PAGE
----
About the series
John Bremen is a guest contributor for Forbes.com, writing on topics including the future of work, leadership strategy, compensation and benefits, and sustainable strategies that support productivity and business success
Just as experts now expect the coronavirus to become endemic, broad sets of societal risks have likewise become ever-present in business decision making. As crises appear and subside with increasing frequency and impact, future-focused leaders are focused on four long-duration high-impact risks:
As of the writing of this piece, cases of the Omicron variant of COVID-19 are declining in many countries, with experts watching potential new variants and citing evidence that the virus causing COVID will remain endemic. Future-focused leaders stay vigilant in maintaining programs and promoting strategies to educate employees on the effectiveness of interventions to limit the spread of current and future infectious disease threats. They balance their focus between short-term mitigation efforts and multi-layered long-term risk management strategies. In areas with high transmission rates and cases, they support testing, improved ventilation, high-quality mask wearing, physical distancing, reduced travel and decreased employee density through remote work or staggered work schedules. As cases fall, they reduce measures while being ready to pivot back, when necessary. They facilitate employees remaining healthy and getting vaccinated by communicating the importance of vaccinations and boosters, sharing resources on how to obtain them, and providing paid time off. They modulate activities to balance crisis management operations and business continuity and growth.
Data suggest the “Great Resignation” crisis will give way to permanent talent shortages in some areas, particularly for certain jobs, skill areas and geographies. In addition, many of the jobs of the next decade have not yet been invented. In this environment, future-seeking leaders emphasize talent strategies that involve both offense and defense, and create places people want to be regardless of circumstance. They strive to be “net talent gainers,” hiring more employees than they lose due to resignations, and learning why people join and stay as well as why they leave. They differentiate culture and employee experiences instead of merely ratcheting up pay and perpetuating wage inflation. They know that providing workers with flexible work, pay, benefit and skill development programs results in significant competitive advantage over less-flexible peers. They use purpose as leadership glue to drive constancy in company culture while business models and daily operations transform.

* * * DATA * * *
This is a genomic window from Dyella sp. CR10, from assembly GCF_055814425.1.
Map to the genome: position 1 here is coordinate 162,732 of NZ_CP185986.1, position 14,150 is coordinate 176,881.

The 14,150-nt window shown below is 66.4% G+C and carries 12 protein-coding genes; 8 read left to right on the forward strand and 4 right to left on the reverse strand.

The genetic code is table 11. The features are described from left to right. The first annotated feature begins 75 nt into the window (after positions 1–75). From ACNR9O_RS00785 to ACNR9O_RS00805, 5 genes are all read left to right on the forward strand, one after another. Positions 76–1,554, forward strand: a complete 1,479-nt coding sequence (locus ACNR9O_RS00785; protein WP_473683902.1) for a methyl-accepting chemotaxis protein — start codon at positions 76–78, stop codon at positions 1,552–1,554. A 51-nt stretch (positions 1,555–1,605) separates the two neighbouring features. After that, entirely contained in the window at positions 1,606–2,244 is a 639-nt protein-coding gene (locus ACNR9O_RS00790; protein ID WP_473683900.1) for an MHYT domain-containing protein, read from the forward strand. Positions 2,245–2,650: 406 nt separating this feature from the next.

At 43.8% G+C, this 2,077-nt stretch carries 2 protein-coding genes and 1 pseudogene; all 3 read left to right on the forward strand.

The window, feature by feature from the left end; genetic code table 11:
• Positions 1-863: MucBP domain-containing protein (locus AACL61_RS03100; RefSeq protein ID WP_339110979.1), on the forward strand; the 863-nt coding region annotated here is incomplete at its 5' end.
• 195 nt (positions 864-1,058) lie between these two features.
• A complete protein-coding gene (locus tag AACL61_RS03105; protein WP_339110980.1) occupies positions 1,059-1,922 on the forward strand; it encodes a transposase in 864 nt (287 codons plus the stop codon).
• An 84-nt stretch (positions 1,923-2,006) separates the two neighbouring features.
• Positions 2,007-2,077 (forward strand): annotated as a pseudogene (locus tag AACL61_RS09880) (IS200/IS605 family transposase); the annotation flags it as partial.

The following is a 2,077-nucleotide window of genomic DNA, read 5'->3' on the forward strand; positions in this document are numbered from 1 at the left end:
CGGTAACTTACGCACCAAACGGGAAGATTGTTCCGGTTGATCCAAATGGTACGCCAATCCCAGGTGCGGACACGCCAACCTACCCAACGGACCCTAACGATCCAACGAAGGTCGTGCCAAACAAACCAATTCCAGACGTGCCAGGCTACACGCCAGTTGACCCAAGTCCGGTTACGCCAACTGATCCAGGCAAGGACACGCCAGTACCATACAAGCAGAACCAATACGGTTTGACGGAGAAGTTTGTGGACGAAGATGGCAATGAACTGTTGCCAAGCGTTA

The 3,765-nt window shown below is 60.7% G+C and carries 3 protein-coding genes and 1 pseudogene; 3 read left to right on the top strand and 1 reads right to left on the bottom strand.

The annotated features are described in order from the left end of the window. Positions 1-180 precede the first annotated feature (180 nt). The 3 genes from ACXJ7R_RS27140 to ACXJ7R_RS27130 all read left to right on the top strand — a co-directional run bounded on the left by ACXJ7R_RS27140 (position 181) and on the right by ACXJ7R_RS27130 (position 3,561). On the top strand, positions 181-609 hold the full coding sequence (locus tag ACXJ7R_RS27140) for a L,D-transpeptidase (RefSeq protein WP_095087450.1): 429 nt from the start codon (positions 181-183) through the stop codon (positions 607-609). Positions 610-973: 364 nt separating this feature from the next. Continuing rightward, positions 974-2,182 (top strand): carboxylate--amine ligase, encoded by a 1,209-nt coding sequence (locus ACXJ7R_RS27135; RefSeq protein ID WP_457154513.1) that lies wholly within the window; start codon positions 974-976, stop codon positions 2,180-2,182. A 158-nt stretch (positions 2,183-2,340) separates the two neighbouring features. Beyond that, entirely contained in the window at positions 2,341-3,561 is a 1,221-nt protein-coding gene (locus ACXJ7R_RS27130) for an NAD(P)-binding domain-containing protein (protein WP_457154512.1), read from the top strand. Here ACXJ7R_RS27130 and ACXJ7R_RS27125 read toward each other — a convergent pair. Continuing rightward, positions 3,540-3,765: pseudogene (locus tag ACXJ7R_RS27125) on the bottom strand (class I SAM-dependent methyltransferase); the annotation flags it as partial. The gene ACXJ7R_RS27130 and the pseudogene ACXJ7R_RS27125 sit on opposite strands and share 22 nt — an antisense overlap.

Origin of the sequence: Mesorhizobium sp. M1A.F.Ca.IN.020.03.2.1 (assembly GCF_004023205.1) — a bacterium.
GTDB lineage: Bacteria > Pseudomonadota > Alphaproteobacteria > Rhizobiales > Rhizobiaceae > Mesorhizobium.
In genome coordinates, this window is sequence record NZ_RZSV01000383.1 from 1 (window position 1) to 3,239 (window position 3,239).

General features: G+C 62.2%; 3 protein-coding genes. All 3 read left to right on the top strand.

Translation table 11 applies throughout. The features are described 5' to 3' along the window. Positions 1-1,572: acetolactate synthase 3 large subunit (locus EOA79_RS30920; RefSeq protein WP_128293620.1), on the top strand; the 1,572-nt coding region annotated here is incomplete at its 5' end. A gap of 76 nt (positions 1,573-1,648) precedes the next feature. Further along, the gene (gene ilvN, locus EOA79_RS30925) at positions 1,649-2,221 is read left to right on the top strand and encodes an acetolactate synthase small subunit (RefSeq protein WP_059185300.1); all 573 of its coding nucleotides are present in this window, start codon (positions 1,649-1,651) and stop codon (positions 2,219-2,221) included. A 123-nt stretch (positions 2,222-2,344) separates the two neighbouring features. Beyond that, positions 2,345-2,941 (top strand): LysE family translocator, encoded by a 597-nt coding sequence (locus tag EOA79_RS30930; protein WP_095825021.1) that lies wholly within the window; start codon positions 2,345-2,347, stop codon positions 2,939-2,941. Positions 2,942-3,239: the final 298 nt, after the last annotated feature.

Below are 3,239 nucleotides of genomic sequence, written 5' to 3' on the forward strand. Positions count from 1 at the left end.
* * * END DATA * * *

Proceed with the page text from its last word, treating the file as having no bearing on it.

Climate change and the transition to a net-zero economy pose new challenges for leaders in a world of higher frequency and concurrence of climate events, and acceleration of climate transition goals. Climate analytics enable leaders to make robust decisions by enhancing transparency and reducing data gaps. Analytics also highlight the strengths and limitations of available tools and their implications for planning. Leading companies drive meaningful climate action by hiring and developing people with new skill sets and capabilities, re-organizing key functions and processes, building new metrics into programs and incorporating climate issues into corporate governance. These organizations take steps to understand and quantify their environmental impact, and incorporate employees’ roles in their strategies. Because people are critical enablers of both sustainability and risk management efforts, future-seeking leaders focus on people-oriented interventions to help achieve climate goals. Successful organizations create cultures and programs for employees that align with strategies and objectives, as well as more broadly to support company commitments around climate. They tackle climate risks through adaptability, enabling the incorporation of new information that arrives daily or hourly – and the ability to act decisively when sudden events happen – while simultaneously managing long-term strategies to achieve climate transition goals.
Despite considerable focus on the pandemic, talent shortages, and climate events, future-focused leaders understand that today’s growing and interconnected geopolitical risks also encompass broader issues, including war, terrorism, and cyber threats. For example, supply chains can be disrupted by disputes between countries, especially when it comes to raw materials and perishables, technology components (e.g., microchips) or energy (e.g., petroleum, natural gas, electricity). They also know cyber-attacks and geopolitical instability are linked, with significant potential damage to digital and financial assets, supply chain and reputation. Successful leaders address the asymmetric relationship between security threats and incidents, and do not take for granted the potential impact from a lone actor, a tariff dispute or a border skirmish (or war). They develop a multi-variate plan, incorporating situational awareness, foresight and judgment into their operations. The objective is to effectively prepare for prevailing threats and generate a more sustainable and resilient position through organization, communication and education. This means increasing vigilance and understanding that adaptability also is the most important leadership and organizational trait in responding to broad-scale global threats.
Ultimately, future-seeking leaders seek to avoid downward spirals caused by intersecting events. Given the frequency and simultaneous occurrence of these risks, successful leaders recognize their interconnected nature and manage a “portfolio” of risks at the enterprise level.
A version of this article originally appeared on Forbes.com on January 21, 2022.
Discover how to navigate the pandemic and manage people-related challenges